Data collection is incredibly poor in this area, so you're right that those two specific decimal points are not an exact representation of what is happening. Here's where I got those numbers:
The Ministry of Health reports that 400,000 New Zealanders used cannabis in the past year. Stats NZ put the total figure of ALL illicit drug use/possession convictions as the most serious offence at 513, the Ministry of Justice puts the number of CANNABIS use/possession convictions as the most serious offence at 1,105.
Unclear why the disparity given the Stats NZ data come from Ministry of Justice. No explanation was forthcoming from Stats NZ so I have reached out to the Ministry of Justice for an explanation.
But it's important not to miss the forest for the trees: even if there were 10,000 convictions (which there almost certainly was not), it would still only equate to 2.5% of users being convicted.
Also, what message does he think Parliament sends about alcohol?
This from Stats NZ: Last year, fewer than 0.13% of cannabis users were convicted for possession and/or use as their most serious offence.
This from Ministry of Justice: Last year, 0.28% of cannabis users were convicted for possession and/or use as their most serious offence.
If he's worried about sending a message, he probably shouldn't announce to the public that he's happy that police don't prosecute in the overwhelming majority of cases.
The logical inconsistency of "I don't want decrim but don't worry it's basically what we've got" is breathtaking.
Imagine hearing Key's comments and being one of the >1%. It's not only a stupid position to hold, it's just downright cruel.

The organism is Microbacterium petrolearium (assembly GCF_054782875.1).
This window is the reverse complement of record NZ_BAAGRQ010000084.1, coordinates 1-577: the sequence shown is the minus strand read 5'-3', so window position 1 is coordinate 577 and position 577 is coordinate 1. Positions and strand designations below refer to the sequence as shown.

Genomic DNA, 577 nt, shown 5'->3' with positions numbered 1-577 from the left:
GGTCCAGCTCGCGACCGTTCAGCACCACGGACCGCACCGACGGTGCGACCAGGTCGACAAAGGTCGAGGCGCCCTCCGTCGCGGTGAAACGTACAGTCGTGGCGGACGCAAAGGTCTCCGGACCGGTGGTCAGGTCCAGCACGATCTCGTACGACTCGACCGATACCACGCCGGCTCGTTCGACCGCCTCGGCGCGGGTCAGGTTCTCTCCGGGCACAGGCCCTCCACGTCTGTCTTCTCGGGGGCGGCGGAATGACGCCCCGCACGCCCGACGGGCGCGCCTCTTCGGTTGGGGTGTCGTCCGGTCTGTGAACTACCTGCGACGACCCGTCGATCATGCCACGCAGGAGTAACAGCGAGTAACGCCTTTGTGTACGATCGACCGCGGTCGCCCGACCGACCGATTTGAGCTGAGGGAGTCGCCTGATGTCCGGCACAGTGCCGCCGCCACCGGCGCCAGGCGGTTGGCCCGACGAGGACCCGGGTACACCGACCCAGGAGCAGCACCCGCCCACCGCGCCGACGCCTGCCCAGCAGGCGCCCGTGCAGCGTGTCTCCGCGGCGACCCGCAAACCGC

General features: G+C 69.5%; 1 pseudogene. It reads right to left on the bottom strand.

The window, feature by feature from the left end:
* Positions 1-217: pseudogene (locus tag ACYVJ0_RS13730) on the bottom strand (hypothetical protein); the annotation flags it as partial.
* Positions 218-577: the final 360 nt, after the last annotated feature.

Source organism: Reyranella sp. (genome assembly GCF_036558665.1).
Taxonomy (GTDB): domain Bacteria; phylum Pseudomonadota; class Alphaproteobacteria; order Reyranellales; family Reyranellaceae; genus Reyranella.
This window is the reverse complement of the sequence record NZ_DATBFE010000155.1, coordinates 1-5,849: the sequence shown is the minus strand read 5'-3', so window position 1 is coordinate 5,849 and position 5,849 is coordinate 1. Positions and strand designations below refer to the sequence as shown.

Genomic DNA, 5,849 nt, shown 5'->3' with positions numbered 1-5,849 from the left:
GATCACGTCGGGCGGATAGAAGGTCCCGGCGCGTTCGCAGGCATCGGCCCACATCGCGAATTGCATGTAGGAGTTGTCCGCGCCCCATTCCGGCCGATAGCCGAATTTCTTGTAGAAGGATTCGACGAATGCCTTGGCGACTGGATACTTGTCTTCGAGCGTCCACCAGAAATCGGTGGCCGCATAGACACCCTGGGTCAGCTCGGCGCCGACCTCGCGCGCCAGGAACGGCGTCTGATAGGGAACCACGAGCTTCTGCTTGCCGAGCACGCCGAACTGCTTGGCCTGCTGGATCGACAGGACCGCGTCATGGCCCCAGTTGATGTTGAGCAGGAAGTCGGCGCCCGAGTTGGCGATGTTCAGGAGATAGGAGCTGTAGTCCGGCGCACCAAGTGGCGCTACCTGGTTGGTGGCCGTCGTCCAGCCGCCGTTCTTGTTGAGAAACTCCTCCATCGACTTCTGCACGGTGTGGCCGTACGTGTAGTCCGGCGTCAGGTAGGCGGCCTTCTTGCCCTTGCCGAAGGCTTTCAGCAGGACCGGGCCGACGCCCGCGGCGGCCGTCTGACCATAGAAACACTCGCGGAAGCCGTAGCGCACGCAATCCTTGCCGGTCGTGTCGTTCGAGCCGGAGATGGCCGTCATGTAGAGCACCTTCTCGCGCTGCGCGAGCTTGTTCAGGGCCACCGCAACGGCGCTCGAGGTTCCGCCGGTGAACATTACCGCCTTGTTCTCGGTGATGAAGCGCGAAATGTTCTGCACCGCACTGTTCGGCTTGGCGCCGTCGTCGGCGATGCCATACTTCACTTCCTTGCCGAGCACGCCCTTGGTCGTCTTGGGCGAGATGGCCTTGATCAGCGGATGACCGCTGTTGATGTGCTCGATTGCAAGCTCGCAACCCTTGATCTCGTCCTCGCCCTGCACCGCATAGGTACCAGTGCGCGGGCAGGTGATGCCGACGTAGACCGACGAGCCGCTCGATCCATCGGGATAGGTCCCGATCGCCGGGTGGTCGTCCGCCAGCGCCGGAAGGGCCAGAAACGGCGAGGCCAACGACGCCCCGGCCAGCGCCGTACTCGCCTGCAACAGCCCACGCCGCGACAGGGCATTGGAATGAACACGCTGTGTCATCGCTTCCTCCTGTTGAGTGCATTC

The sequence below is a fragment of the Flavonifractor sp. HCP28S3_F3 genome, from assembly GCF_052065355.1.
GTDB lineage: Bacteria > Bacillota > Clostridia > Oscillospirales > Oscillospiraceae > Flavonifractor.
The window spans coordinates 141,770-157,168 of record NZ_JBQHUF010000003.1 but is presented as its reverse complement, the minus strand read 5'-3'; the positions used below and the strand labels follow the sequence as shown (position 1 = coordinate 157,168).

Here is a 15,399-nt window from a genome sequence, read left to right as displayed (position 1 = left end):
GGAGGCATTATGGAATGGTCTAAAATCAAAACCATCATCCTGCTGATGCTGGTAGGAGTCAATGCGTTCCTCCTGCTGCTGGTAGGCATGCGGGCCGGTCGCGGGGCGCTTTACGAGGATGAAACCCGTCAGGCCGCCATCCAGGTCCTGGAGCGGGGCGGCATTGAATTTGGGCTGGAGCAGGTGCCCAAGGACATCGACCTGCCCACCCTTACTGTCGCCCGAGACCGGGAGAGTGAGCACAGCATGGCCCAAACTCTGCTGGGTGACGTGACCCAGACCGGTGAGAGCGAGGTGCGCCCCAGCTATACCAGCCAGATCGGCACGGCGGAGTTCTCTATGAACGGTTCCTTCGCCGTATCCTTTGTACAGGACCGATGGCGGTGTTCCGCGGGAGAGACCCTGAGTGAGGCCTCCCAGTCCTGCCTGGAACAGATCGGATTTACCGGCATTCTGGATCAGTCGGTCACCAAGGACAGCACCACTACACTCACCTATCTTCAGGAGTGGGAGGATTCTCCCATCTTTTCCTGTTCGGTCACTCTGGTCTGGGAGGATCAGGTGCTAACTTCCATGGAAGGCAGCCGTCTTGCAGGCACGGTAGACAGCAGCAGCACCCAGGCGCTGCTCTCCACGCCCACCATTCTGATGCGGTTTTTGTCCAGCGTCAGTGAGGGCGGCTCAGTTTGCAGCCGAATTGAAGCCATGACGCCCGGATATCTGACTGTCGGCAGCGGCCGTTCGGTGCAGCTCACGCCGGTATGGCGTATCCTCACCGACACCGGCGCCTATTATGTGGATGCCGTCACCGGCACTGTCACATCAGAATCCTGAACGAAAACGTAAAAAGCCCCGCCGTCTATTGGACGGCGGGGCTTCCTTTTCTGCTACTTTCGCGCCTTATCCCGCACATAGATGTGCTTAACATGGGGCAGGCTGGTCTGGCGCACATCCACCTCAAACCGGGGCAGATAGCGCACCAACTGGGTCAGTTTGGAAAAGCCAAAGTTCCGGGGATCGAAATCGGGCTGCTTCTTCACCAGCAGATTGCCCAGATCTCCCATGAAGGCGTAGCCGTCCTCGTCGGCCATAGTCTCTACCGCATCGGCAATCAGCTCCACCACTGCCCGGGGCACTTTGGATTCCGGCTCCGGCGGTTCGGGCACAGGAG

Totally agree. The policy of police decriminalisation by stealth makes the law even more unfair for the very unfortunate few who do still get pinged. Especially because they're often people who are the least able to protect themselves against police discretion, as you say. The police wouldn't dare arrest Helen Kelly, despite the fact she's been quite open about her use. But some poor random is fair game. That shows how messed up the law is. And while it's good that decriminalisation is a reality for most users, there won't be justice until it's a reality for all.
It's worth noting that for an overwhelming majority of cannabis users, their use is de facto decriminalised.
Last year there were just 2,840 convictions for possession and/or use of cannabis. Compare that with the estimated 400,000 people who used cannabis in the last 12 months. Less than 1% of cannabis users in New Zealand are convicted in any given year.
So anyone who wants to stick with the status quo is fooling themselves: if you support criminalisation of cannabis, then you should campaign for the police and the courts to arrest and convict far more users than they currently do. If you support the status quo, then you essentially support decriminalisation.